It was such a unique experience for me to be able to play (Fischer Random Chess) against Bobby. Some of the games were blitz at home. Others were played while we were in restaurants. We also analyzed some positions.
Everyone knew what Bobby used to think about women’s chess. After our many games, even though I was not able to change his mind about many other topics, I am sure that I changed his mind about women’s chess. I had very good results against Bobby. But the final score is something I have not revealed out of respect for him. Trust is something that was very important to him.
We even agreed to play an official “Battle of the Sexes Fischer Random Chess Match” on the world stage. Bobby believed that Fischer Random Chess is a true test of skills and talents, without just relying on home analysis. I agree with him. I wish this game would be more popular. Unfortunately, the match did not happen. Now that he has passed, it never will. Overall, it was a very good and, undoubtedly, a memorable moment in my chess career.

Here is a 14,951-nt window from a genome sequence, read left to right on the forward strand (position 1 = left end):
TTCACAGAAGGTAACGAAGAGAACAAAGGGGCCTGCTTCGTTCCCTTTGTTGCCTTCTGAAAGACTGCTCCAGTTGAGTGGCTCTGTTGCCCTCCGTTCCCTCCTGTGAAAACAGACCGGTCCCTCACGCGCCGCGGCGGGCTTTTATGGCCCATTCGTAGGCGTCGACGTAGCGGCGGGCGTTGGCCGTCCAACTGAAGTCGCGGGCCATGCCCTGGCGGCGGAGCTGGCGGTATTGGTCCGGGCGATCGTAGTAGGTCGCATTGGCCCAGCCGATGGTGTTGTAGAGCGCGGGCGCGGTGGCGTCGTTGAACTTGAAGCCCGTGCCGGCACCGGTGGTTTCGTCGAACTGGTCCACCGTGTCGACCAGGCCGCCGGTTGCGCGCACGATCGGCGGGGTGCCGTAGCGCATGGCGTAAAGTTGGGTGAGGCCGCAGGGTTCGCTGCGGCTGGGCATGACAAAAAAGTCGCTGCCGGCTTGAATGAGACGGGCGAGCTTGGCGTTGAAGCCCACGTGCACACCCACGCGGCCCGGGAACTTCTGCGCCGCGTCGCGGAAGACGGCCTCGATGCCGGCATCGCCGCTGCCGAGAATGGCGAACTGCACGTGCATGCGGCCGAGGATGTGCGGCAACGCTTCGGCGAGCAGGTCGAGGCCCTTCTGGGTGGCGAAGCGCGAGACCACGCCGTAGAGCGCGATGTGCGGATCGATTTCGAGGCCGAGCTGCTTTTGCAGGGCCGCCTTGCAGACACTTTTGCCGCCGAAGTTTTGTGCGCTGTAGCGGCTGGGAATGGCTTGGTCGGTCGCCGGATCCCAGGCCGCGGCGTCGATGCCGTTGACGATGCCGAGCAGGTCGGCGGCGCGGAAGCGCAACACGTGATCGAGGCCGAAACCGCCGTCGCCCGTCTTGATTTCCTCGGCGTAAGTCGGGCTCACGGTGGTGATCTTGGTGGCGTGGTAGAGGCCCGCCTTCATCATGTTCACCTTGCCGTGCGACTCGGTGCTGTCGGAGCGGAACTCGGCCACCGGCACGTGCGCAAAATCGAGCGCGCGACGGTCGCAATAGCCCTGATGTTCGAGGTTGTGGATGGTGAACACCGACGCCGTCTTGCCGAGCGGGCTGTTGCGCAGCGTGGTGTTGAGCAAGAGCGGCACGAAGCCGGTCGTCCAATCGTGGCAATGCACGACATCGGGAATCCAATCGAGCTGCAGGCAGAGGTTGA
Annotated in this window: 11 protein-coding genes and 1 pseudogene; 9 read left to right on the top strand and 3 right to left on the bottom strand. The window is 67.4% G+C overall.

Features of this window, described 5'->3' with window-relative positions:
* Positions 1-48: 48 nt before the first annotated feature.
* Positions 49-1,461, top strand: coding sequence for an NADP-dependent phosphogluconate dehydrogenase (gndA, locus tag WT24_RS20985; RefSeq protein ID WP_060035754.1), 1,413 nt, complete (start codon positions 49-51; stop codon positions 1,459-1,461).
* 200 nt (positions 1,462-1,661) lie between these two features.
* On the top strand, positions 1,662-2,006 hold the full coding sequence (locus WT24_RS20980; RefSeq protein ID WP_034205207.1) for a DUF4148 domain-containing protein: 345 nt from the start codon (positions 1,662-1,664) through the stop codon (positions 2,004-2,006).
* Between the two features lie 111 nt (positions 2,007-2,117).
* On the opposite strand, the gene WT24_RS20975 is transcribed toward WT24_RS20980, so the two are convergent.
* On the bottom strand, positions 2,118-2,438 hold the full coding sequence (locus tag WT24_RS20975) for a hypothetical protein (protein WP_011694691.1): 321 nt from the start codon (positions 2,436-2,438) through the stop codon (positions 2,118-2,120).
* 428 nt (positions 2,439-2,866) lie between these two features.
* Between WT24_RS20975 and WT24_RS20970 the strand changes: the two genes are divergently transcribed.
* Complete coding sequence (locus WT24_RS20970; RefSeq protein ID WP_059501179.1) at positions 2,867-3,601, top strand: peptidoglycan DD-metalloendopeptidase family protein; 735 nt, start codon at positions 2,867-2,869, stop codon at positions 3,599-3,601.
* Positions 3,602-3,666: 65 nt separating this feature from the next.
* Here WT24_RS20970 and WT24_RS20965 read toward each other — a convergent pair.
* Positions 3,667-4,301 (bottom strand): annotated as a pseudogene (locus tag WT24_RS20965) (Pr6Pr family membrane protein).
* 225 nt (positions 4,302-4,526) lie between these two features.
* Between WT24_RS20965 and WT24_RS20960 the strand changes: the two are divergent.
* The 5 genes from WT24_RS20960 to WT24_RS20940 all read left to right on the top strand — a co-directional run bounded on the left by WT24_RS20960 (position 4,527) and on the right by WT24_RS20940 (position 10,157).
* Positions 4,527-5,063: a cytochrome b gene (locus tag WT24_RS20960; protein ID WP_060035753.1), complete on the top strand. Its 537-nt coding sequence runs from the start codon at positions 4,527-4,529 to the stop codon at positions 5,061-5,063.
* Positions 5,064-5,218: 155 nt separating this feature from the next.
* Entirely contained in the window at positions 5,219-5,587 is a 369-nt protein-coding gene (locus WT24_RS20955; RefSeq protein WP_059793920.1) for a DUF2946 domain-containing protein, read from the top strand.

9. Scoring 10-0 at the 1973 Budapest Championship for girls under 11 at the age of 4!
When I first started to play chess at the age of 4, no one could ever predict what the future would hold for me. I of course did not know it myself. But when I competed and won the Budapest Championship for Girls under 11 with a perfect 10-0 score, my life was changed once and for all. Winning any tournament with a 10-0 result is incredible. To do so at the tender age of 4 against other girls who were as much as twice my age was something I can never forget.